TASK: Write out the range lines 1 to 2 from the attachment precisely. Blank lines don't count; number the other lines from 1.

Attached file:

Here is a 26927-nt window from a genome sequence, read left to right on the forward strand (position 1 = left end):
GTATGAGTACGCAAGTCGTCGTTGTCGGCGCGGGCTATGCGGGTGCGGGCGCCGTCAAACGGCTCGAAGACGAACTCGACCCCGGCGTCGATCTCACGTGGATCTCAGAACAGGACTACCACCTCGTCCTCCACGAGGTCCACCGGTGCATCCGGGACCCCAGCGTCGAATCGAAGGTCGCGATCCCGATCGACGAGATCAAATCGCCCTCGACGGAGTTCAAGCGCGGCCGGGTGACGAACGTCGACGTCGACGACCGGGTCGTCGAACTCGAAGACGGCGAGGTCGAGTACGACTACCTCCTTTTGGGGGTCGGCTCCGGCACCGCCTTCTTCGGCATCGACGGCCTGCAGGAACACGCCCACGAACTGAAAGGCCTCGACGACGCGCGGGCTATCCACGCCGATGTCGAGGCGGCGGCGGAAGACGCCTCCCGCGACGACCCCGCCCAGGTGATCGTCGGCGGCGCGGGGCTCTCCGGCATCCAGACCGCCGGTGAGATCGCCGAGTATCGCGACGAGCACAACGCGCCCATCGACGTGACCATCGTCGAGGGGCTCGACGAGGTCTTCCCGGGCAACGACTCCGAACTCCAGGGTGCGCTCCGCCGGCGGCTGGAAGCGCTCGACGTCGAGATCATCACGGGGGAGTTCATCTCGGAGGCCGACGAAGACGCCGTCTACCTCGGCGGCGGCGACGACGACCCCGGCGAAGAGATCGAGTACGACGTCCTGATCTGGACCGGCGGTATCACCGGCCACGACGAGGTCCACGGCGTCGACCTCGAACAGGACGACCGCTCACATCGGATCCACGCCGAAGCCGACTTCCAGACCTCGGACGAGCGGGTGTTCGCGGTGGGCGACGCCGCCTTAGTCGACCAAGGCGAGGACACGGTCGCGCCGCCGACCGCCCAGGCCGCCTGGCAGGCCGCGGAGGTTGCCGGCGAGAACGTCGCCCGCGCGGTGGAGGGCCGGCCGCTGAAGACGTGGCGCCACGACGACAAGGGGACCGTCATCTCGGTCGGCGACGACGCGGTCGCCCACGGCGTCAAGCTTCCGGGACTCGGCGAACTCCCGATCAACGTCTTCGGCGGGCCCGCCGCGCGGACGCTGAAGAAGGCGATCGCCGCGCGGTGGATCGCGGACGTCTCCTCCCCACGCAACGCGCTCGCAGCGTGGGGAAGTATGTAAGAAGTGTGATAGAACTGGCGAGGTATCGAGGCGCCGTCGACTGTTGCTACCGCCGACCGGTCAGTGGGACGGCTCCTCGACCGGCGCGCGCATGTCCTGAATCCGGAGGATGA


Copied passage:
Here is a 26927-nt window from a genome sequence, read left to right on the forward strand (position 1 = left end):
GTATGAGTACGCAAGTCGTCGTTGTCGGCGCGGGCTATGCGGGTGCGGGCGCCGTCAAACGGCTCGAAGACGAACTCGACCCCGGCGTCGATCTCACGTGGATCTCAGAACAGGACTACCACCTCGTCCTCCACGAGGTCCACCGGTGCATCCGGGACCCCAGCGTCGAATCGAAGGTCGCGATCCCGATCGACGAGATCAAATCGCCCTCGACGGAGTTCAAGCGCGGCCGGGTGACGAACGTCGACGTCGACGACCGGGTCGTCGAACTCGAAGACGGCGAGGTCGAGTACGACTACCTCCTTTTGGGGGTCGGCTCCGGCACCGCCTTCTTCGGCATCGACGGCCTGCAGGAACACGCCCACGAACTGAAAGGCCTCGACGACGCGCGGGCTATCCACGCCGATGTCGAGGCGGCGGCGGAAGACGCCTCCCGCGACGACCCCGCCCAGGTGATCGTCGGCGGCGCGGGGCTCTCCGGCATCCAGACCGCCGGTGAGATCGCCGAGTATCGCGACGAGCACAACGCGCCCATCGACGTGACCATCGTCGAGGGGCTCGACGAGGTCTTCCCGGGCAACGACTCCGAACTCCAGGGTGCGCTCCGCCGGCGGCTGGAAGCGCTCGACGTCGAGATCATCACGGGGGAGTTCATCTCGGAGGCCGACGAAGACGCCGTCTACCTCGGCGGCGGCGACGACGACCCCGGCGAAGAGATCGAGTACGACGTCCTGATCTGGACCGGCGGTATCACCGGCCACGACGAGGTCCACGGCGTCGACCTCGAACAGGACGACCGCTCACATCGGATCCACGCCGAAGCCGACTTCCAGACCTCGGACGAGCGGGTGTTCGCGGTGGGCGACGCCGCCTTAGTCGACCAAGGCGAGGACACGGTCGCGCCGCCGACCGCCCAGGCCGCCTGGCAGGCCGCGGAGGTTGCCGGCGAGAACGTCGCCCGCGCGGTGGAGGGCCGGCCGCTGAAGACGTGGCGCCACGACGACAAGGGGACCGTCATCTCGGTCGGCGACGACGCGGTCGCCCACGGCGTCAAGCTTCCGGGACTCGGCGAACTCCCGATCAACGTCTTCGGCGGGCCCGCCGCGCGGACGCTGAAGAAGGCGATCGCCGCGCGGTGGATCGCGGACGTCTCCTCCCCACGCAACGCGCTCGCAGCGTGGGGAAGTATGTAAGAAGTGTGATAGAACTGGCGAGGTATCGAGGCGCCGTCGACTGTTGCTACCGCCGACCGGTCAGTGGGACGGCTCCTCGACCGGCGCGCGCATGTCCTGAATCCGGAGGATGA